comment on: “Recovery” from the diagnosis of autism – and then?

1 May

Before commenting on the paper, there are a few general comments on the idea of recovery that need to be addressed. The fact that some people are diagnosed as autistic and later are found not to be autistic is not a new idea. Here’s a study from 1975 where 75% (of an admittedly very specialized) subgroup were diagnosed as autistic and later found to have “…social responses appropriate to their level of function; those who did not generally were over 3 years of age at the time of their first examination or had initial DQs of 35 or less”. I.e. they were no longer considered autistic. The idea that losing a diagnosis would be labelled “recovery” does seem to be a new idea. “Recovery” implies that one was originally not autistic, became autistic and was later “recovered” to the original state. Whatever one’s stance on whether that accurately describes autistic regression, it doesn’t describe at least most of autism.

Given this, I find the use of the term “recovery” by academics to be problematic at best. My personal feeling is that the authors of the study below shouldn’t have used the term. But it’s worth noting that this, like many topics in autism, is a minefield (no safe place to stand). When a team discussed kids as having an “optimal outcome” from autism, they too came under a great deal of criticism.

All this said, a new study came out discussing kids who were diagnosed as autistic (age 4 or younger) and two years later did not meet the criteria for a diagnosis. This group was followed up later (about age 10) and were found to have significant challenges. In fact, some had declined in Vineland test scores.

And, a “substantial minority” were once again autistic, according to the parents.

So, “recovery” may not be all that it’s cracked up to be. But is there more valuable lessons that we can learn from this? Well the researchers point out that these kids would have and still could benefit from significant support. Clearly, an autism diagnosis is the be-all and end-all of what should determine a child or adult’s need for support.

Here is the abstract:

Background: The aim of this study was to follow up the 17 children, from a total group of 208 children with autism spectrum disorder (ASD), who “recovered from autism”. They had been clinically diagnosed with ASD at or under the age of 4 years. For 2 years thereafter they received intervention based on applied behavior analysis. These 17 children were all of average or borderline intellectual functioning. On the 2-year follow-up assessment, they no longer met criteria for ASD.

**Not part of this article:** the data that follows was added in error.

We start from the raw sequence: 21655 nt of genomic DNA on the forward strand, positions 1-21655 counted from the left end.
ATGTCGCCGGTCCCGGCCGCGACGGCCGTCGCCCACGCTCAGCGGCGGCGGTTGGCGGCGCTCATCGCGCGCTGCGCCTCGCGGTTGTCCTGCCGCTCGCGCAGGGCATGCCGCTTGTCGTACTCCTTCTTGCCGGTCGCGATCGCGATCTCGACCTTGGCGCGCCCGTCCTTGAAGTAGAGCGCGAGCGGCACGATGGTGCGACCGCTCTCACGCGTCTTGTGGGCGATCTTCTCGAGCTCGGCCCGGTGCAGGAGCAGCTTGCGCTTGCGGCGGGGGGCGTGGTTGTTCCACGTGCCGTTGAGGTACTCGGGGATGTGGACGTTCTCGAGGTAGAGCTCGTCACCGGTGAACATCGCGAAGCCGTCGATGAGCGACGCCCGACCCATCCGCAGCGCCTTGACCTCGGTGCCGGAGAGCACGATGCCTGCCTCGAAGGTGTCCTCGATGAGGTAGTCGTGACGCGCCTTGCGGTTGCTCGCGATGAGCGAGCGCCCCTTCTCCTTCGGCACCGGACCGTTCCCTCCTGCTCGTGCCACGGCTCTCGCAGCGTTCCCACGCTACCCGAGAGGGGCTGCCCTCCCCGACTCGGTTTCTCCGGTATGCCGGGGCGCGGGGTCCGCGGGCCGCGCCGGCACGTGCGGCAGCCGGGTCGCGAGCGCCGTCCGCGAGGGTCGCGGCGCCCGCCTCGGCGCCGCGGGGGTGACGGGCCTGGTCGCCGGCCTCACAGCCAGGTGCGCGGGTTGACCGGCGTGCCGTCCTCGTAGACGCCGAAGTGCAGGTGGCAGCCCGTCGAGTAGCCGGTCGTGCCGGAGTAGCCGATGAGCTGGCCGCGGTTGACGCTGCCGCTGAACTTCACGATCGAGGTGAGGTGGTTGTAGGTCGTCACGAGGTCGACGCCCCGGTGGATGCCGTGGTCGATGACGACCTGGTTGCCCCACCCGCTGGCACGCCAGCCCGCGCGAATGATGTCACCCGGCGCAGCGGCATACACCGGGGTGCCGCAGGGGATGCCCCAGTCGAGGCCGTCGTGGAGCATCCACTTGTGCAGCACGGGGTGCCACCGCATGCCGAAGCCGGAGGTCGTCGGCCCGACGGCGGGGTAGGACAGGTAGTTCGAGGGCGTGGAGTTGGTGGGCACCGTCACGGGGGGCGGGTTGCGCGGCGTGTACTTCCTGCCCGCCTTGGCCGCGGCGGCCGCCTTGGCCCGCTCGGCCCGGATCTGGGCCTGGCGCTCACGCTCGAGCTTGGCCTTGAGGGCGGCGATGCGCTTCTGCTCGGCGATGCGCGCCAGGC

Methods: At about 10 years of age they were targeted for a new follow-up. Parents were given a semistructured interview regarding the child’s daily functioning, school situation, and need of support, and were interviewed using the Vineland Adaptive Behavior Scales (VABS) and the Autism – Tics, Attention-deficit/hyperactivity disorder (AD/HD), and other Comorbidities (A-TAC) telephone interview.

Results: The vast majority of the children had moderate-to-severe problems with attention/activity regulation, speech and language, behavior, and/or social interaction. A majority of the children had declined in their VABS scores. Most of the 14 children whose parents were A-TAC-interviewed had problems within many behavioral A-TAC domains, and four (29%) had symptom levels corresponding to a clinical diagnosis of ASD, AD/HD, or both. Another seven children (50%) had pronounced subthreshold indicators of ASD, AD/HD, or both.

Conclusion: Children diagnosed at 2–4 years of age as suffering from ASD and who, after appropriate intervention for 2 years, no longer met diagnostic criteria for the disorder, clearly needed to be followed up longer. About 3–4 years later, they still had major problems diagnosable under the umbrella term of ESSENCE (Early Symptomatic Syndromes Eliciting Neurodevelopmental Clinical Examinations). They continued to be in need of support, educationally, from a neurodevelopmental and a medical point of view. According to parent interview data, a substantial minority of these children again met diagnostic criteria for ASD.

Keywords: autism spectrum disorder, autistic traits, AD/HD, A-TAC, Vineland, cure

Here is a video presentation that was published along with the paper

By Matt Carey


One Response to “comment on: “Recovery” from the diagnosis of autism – and then?”


  1. comment on: When an Early Diagnosis of Autism Spectrum Disorder Resolves, What Remains? | Left Brain Right Brain - May 1, 2015

    […] Having just discussed a study on what happens after autism “recovery” it may be worth taking a look at another study that just came out this week. This study isn’t yet published but was presented at a conference: […]

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